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Acts of kindness: Mentee blossoms into confident young woman

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Acts of kindness: Mentee blossoms into confident young woman

When I texted 18-year-old Caitlin and asked if she would share her thoughts about Saratoga Mentoring
Acts of kindness: Mentee blossoms into confident young woman
Caitlin, on right, joined Saratoga Mentoring when she was 7. Last summer, when she was 17, she bought her first car, a 2001 Cadillac DeVille, and posed for a picture with her mentor, Gazette reporter Karen Bjornland.

When I texted 18-year-old Caitlin and asked if she would share her thoughts about Saratoga Mentoring, an email arrived after 10 minutes.

“I’ve been in the Saratoga Mentoring program for quite a while. Eleven years to be exact. My mom signed me up because she thought it would be good to have someone around when she couldn’t be. Someone I could look up to, to ask for help with everyday challenges.”

Caitlin and I have been hanging out for about five years, since she was in middle school. But I’ve known her since she was an extremely shy 6-year-old Brownie and I was her Girl Scout leader. When I retired from Girl Scouting, I decided to be her mentor.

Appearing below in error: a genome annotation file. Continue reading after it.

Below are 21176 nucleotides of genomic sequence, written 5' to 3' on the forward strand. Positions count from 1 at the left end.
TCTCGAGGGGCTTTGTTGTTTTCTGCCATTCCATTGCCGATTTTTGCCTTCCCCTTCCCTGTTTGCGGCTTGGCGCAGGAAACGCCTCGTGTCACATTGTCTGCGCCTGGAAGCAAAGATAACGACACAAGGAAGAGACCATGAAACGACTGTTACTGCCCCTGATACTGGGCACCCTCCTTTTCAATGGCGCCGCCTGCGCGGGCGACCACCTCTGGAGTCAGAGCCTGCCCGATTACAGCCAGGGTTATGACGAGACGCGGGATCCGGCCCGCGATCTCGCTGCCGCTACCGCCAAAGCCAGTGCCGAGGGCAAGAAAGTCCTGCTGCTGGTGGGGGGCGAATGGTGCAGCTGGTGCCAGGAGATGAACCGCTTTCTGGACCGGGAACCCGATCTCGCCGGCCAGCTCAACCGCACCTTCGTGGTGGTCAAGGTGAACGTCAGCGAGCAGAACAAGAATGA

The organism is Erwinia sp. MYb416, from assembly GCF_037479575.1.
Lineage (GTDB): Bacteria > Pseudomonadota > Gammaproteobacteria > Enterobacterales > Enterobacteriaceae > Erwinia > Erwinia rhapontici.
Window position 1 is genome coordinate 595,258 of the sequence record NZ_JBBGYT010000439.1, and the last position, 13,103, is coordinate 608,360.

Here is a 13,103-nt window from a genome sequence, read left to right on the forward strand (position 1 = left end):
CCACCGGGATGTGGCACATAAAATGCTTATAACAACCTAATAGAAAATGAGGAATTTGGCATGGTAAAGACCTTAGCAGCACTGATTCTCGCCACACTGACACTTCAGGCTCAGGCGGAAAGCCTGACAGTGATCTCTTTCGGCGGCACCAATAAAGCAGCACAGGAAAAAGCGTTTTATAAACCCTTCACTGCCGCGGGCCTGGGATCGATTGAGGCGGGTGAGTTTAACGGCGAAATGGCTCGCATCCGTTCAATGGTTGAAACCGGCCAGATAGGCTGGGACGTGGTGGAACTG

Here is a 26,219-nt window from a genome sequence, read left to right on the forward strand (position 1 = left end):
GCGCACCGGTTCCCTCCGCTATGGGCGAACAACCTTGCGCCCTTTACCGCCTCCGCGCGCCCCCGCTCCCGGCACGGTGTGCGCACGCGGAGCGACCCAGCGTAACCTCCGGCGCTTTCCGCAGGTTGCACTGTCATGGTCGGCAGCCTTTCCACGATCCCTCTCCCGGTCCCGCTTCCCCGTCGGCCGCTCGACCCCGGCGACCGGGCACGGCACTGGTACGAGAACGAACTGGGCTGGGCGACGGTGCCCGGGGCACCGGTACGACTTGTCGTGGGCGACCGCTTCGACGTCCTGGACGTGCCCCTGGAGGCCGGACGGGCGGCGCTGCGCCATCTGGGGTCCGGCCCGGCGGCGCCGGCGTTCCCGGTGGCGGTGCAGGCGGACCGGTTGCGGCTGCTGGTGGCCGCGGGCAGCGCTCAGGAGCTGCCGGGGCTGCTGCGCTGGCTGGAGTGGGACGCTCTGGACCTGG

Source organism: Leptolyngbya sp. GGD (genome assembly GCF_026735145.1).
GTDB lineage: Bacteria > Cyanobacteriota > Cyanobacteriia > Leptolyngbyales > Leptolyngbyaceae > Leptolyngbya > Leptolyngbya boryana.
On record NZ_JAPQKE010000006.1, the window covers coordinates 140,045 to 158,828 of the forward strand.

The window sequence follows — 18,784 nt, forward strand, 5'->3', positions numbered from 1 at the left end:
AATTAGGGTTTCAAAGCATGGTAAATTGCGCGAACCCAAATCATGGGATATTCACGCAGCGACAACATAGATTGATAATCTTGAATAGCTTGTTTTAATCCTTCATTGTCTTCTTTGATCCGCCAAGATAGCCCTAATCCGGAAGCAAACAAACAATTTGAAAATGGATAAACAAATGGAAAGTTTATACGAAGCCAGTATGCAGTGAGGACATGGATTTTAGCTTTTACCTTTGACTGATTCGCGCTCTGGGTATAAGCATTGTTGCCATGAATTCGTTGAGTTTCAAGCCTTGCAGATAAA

We go to the movies, we swim at Moreau Lake State Park. We’ve decorated my Christmas tree, made millions of cookies and a few apple pies. Once we made Julia Child’s French crepes and filled them with Nutella.

Over the years, despite many challenges, I’ve watched Caitlin grow into a smart young woman who has big dreams for her life.

I believe in her and I am proud of her.

When she was 15, Caitlin got a job at Dunkin Donuts. To get to work, she took a bus and walked through rain and snow to catch it.

She saved her money and, when she was 16, she hired a driving teacher and passed the road test on her first try.

When she was 17, Caitlin used her savings to buy her first car. The day she turned 18, she signed up for car insurance all by herself.

I won’t write any more because my friend is a teenager and I don’t want to embarrass her, but you get the idea.

And now it’s my turn to be embarrassed.

In her email, Caitlin wrote about her first two mentors, who helped her during elementary school.

“Then finally I matched with my old Girl Scout leader,” she writes. “We got along so well and she’s helped me through so much. Without her I’d be lost.”

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